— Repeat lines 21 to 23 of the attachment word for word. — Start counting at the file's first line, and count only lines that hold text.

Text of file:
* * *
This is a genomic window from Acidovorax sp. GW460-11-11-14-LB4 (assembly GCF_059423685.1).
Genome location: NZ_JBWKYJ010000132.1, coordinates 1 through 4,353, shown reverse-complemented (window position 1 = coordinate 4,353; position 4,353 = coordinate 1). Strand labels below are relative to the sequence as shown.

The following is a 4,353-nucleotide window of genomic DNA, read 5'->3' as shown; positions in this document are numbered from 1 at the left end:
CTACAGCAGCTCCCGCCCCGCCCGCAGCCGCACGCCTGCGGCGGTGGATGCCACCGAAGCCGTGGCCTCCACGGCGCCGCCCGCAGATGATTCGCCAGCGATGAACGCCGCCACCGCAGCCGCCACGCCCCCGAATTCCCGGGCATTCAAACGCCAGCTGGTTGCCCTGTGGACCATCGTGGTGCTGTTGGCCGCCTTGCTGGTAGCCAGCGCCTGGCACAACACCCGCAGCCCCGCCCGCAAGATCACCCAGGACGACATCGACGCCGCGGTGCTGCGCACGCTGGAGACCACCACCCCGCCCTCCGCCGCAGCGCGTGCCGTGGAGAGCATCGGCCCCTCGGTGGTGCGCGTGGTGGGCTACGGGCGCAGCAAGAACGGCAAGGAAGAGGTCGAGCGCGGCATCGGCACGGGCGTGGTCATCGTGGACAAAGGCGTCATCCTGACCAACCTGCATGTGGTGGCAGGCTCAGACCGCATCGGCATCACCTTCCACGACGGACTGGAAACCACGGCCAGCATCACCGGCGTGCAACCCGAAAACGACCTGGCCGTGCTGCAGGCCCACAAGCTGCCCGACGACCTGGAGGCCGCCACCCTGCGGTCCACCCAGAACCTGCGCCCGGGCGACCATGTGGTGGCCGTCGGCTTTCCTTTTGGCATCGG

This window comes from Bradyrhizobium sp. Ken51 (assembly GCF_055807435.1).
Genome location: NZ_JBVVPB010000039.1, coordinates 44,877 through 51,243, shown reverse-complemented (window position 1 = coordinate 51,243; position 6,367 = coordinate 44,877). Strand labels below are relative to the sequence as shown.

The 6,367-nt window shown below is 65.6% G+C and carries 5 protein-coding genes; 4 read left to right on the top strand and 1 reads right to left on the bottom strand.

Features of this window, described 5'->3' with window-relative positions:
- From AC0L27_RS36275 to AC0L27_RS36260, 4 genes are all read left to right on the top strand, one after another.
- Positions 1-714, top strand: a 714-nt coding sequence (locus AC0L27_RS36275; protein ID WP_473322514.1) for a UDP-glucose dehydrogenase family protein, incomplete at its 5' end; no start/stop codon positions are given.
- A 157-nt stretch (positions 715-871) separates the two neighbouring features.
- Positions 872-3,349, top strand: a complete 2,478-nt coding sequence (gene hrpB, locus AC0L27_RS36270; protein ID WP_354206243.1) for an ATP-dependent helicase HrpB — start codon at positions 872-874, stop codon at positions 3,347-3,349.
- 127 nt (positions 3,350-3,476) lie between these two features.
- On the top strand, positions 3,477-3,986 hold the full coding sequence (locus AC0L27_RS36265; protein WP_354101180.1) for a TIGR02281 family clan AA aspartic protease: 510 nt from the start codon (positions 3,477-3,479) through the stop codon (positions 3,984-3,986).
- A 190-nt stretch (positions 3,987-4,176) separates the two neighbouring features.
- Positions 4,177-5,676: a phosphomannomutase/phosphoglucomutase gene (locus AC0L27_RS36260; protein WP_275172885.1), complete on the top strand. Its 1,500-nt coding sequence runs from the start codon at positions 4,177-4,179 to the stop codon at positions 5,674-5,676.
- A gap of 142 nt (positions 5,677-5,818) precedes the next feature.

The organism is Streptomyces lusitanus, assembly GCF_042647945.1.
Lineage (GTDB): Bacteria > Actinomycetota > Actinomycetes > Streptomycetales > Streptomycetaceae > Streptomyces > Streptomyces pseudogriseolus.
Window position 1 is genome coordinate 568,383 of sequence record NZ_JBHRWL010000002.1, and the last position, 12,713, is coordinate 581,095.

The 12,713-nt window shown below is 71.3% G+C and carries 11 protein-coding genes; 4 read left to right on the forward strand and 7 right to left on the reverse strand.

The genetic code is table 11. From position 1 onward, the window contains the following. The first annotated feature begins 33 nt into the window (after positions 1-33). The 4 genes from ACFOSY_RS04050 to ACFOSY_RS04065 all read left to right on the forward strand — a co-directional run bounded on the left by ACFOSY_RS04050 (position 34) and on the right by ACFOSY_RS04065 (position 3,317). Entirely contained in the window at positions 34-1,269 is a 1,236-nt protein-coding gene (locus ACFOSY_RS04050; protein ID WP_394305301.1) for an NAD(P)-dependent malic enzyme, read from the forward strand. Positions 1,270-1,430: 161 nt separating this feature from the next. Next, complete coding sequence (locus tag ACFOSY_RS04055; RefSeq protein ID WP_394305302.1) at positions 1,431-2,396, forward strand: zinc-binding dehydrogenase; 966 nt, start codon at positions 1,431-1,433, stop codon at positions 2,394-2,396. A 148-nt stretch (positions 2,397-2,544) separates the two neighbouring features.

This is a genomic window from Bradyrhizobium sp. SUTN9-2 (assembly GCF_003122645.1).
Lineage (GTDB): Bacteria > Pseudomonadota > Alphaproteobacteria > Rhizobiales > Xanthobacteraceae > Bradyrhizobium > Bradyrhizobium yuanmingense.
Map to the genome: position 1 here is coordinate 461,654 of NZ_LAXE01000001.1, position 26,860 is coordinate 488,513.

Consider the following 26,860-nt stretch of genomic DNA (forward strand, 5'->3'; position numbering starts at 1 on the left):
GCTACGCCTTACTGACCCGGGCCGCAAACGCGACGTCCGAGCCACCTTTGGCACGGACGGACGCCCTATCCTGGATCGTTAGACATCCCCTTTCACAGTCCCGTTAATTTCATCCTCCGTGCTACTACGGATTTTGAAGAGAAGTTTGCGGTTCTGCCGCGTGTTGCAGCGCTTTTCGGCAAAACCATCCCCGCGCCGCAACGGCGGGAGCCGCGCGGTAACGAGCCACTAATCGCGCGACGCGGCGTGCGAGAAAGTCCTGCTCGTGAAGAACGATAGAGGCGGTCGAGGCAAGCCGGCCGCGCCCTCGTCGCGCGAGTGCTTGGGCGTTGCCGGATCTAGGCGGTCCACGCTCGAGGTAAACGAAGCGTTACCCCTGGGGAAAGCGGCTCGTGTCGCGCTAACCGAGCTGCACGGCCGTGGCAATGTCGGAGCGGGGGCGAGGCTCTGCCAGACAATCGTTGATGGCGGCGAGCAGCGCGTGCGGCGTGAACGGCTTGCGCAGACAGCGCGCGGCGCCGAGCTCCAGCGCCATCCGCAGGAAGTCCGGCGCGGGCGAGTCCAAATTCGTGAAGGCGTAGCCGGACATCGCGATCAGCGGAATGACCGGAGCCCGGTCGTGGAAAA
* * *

The 12,713-nt window shown below is 71.3% G+C and carries 11 protein-coding genes; 4 read left to right on the forward strand and 7 right to left on the reverse strand.

The genetic code is table 11. From position 1 onward, the window contains the following. The first annotated feature begins 33 nt into the window (after positions 1-33). The 4 genes from ACFOSY_RS04050 to ACFOSY_RS04065 all read left to right on the forward strand — a co-directional run bounded on the left by ACFOSY_RS04050 (position 34) and on the right by ACFOSY_RS04065 (position 3,317). Entirely contained in the window at positions 34-1,269 is a 1,236-nt protein-coding gene (locus ACFOSY_RS04050; protein ID WP_394305301.1) for an NAD(P)-dependent malic enzyme, read from the forward strand. Positions 1,270-1,430: 161 nt separating this feature from the next. Next, complete coding sequence (locus tag ACFOSY_RS04055; RefSeq protein ID WP_394305302.1) at positions 1,431-2,396, forward strand: zinc-binding dehydrogenase; 966 nt, start codon at positions 1,431-1,433, stop codon at positions 2,394-2,396. A 148-nt stretch (positions 2,397-2,544) separates the two neighbouring features.

This is a genomic window from Bradyrhizobium sp. SUTN9-2 (assembly GCF_003122645.1).